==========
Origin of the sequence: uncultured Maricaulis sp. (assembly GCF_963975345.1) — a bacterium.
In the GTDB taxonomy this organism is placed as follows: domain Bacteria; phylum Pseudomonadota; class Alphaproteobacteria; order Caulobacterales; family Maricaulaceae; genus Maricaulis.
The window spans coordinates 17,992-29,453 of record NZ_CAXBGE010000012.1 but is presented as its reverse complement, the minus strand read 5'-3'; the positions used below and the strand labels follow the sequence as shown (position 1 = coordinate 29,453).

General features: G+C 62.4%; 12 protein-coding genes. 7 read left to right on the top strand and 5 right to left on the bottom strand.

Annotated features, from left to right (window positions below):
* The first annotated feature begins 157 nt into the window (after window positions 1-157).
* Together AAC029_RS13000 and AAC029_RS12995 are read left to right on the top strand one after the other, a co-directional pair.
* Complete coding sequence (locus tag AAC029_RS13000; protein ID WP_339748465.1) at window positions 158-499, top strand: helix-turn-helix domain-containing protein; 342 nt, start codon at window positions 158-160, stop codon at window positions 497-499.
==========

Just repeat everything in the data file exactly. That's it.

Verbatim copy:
Origin of the sequence: uncultured Maricaulis sp. (assembly GCF_963975345.1) — a bacterium.
In the GTDB taxonomy this organism is placed as follows: domain Bacteria; phylum Pseudomonadota; class Alphaproteobacteria; order Caulobacterales; family Maricaulaceae; genus Maricaulis.
The window spans coordinates 17,992-29,453 of record NZ_CAXBGE010000012.1 but is presented as its reverse complement, the minus strand read 5'-3'; the positions used below and the strand labels follow the sequence as shown (position 1 = coordinate 29,453).

General features: G+C 62.4%; 12 protein-coding genes. 7 read left to right on the top strand and 5 right to left on the bottom strand.

Annotated features, from left to right (window positions below):
* The first annotated feature begins 157 nt into the window (after window positions 1-157).
* Together AAC029_RS13000 and AAC029_RS12995 are read left to right on the top strand one after the other, a co-directional pair.
* Complete coding sequence (locus tag AAC029_RS13000; protein ID WP_339748465.1) at window positions 158-499, top strand: helix-turn-helix domain-containing protein; 342 nt, start codon at window positions 158-160, stop codon at window positions 497-499.